If you have been curious and one day you decided to disassemble a one handed clamp, one of those quick release clamps, you will have noticed that the operating system is very similar to that of the silicone guns. The biggest difference is that instead of the rectangular section metal bar that we have in the quick clamp, the silicone gun has a simpler metallic rod.
Still, one of the reasons I decided to do this project is that no matter how hard I’ve ever squeezed a silicone gun, none of them ever broke. However, a pair of cheap one handed clamps that I bought not long ago had the lever break as soon as I tried to tighten it with a little force.
The silicone gun I used is the simple one you can see in the picture. At the end of the rod it has a fairly wide curve that will serve as a support for the movable jaw of the clamp. And at the top of the handle it has that metal part that protrudes upwards with a shape that I found suitable to support and glue the aluminum reinforcement and the plywood parts of the fixed jaw of the quick releasing clamp.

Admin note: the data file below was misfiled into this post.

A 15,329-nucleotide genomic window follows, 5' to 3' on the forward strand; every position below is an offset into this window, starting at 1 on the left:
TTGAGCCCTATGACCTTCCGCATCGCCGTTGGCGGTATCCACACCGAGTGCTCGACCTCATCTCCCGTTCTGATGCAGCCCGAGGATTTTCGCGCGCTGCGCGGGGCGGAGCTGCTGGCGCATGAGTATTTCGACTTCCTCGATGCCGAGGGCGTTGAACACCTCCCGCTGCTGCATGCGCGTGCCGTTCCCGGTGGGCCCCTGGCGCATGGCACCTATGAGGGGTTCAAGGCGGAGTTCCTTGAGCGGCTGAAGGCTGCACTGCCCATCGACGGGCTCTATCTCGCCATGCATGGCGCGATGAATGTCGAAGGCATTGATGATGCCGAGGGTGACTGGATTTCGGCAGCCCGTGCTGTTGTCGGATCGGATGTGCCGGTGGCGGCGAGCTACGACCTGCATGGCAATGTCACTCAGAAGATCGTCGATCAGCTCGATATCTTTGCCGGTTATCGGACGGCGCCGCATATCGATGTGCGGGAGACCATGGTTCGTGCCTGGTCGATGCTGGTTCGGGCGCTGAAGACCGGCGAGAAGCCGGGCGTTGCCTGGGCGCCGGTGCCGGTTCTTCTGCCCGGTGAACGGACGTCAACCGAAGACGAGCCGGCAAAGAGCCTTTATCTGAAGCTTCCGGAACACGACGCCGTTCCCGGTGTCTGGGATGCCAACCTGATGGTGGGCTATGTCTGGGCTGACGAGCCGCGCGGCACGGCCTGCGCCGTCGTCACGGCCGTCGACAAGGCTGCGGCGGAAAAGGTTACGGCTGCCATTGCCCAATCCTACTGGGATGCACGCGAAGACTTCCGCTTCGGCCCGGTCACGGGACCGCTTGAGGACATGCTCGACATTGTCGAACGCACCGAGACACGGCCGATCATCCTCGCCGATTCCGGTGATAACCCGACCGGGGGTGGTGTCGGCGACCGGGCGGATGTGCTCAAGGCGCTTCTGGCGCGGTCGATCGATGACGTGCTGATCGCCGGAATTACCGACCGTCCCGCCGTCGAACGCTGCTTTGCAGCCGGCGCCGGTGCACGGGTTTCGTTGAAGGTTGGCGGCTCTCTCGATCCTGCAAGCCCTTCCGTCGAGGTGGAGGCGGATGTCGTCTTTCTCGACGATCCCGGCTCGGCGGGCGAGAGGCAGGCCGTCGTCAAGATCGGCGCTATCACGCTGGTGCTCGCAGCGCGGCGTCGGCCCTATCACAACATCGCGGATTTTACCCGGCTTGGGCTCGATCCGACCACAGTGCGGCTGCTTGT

I use a coping saw to cut the aluminum reinforcements from glass shelf supports that I have from an old shelf. Cutting aluminum with a coping saw is a little labor intensive, but it is the best option I found in my shop to cut these pieces to the desired shape. I still needed to touch up the pieces with the grinder machine and a file to make them fit better.
The sides are made of 10mm thick plywood, and using the same coping saw, I cut them to the shape I want. But I also need to cut a rabbet with a narrow chisel to fit the T-shape that the aluminum pieces have on the front. I also had to use the Dremel multi-tool with a small drum sander to carve out the rounded shape to fit the curve of the rod.
I glued all the pieces together with epoxy resin and clamped them with my cheap clamps. I waited for the epoxy resin to dry and then glued a plywood strip to the front of each jaw of the quick clamp. After a little sanding work with the belt sander I think I got a pretty decent one handed quick clamp. It doesn’t tighten with the force of metal F clamps, but it works well enough so that I think it will come in handy in my amateur home woodworking shop.